FIG. 2 illustrates, as previously noted, a typical curve of oxygen pressure versus returned state-of-charge for a nickel-cadmium cell during recharge. By actuating the switch 22 at a gauge pressure (psig) of approximately zero, the battery 13 would be disconnected from its recharging source at approximately 130% of returned capacity. This would prevent the nickel-cadmium cell from becoming permanently deformed and also help prevent any deformation of the external stimulator casing structure (not shown) which is typically employed in such implanted biomedical devices to hermetically seal the implanted unit against the infusion of corrosive body fluids.
FIGS. 3 and 4 illustrate one embodiment of a switch structure for sensing pressure build-up within the rechargeable cell 13 upon return to its fully charged state, during a recharging operation, and for thereupon controlling the charge control switch 22 in FIG. 1 to decrease the amount of recharging current being supplied to the cell 13. More specifically, in this first embodiment of the present invention, a gold contact pin 30 is mounted on a substrate member 31 which is formed of suitable electrical insulating material, such as a sheet of epoxy glass, bonded by epoxy 32 to the side of the cell's metallic casing or can, with a predetermined spacing between the casing 13 and the contact pin 30. By way of example, it has been demonstrated in practice that for a 1 ampere-hour Ni-Cd cell being recharged at the 0.6 C rate, an outward casing deflection of approximately 0.001 inches occurs at about the 100 to 110% charge level; i.e. when the cell is in its fully charged state. Thus, during a typical recharging operation, when the recharging current being supplied to the cell 13, through the recharge control switch 22 in its illustrated position in FIG. 1, has returned the cell 13 to its fully charged condition, the cell casing will deflect outwardly, as represented in FIG. 4 by the dashed line, and make contact with the gold contact pin 30. When this occurs, the recharge control switching function 22 is controlled to its lower switching state to disconnect the cell 13 from the recharging source and to concurrently energize the telemetry system 23. As a result, a suitable telemetry signal is transmitted, via windings 24 and 25, to signal the external charger 17 that the cell 13 is fully recharged. Obviously, this detection performed by the switch structure 30-31 may be used for various other control/indication functions, as dictated by the requirements of practice; e.g. to actuate a visual indication to the patient that full recharge has been achieved.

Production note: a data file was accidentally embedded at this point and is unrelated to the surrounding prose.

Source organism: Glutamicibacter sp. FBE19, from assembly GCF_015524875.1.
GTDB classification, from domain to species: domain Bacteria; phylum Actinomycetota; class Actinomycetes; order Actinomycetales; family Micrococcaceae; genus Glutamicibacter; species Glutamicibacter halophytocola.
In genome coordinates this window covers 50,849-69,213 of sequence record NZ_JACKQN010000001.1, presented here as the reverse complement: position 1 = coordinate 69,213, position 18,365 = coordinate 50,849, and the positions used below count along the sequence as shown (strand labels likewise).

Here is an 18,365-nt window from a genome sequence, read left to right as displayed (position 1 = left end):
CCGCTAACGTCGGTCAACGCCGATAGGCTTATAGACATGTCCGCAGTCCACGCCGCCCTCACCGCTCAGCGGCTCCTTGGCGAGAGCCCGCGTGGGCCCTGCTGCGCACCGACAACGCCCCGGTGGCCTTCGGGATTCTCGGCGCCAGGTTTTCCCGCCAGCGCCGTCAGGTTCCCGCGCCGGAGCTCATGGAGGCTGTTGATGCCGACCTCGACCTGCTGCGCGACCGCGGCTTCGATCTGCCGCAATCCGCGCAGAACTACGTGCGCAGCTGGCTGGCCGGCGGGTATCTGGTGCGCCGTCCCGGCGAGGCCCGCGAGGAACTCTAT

It should also be understood at this time that the re-charge control switch 22 may take various forms, depending upon the requirements of practice: e.g. the single pole-double throw switching function 22 might be provided by conventional relay circuitry or well-known solid state switching circuits which respond to the shorting of the gold contact pin 30 to the battery casing 13 when the cell 13 has been returned to its fully charged condition.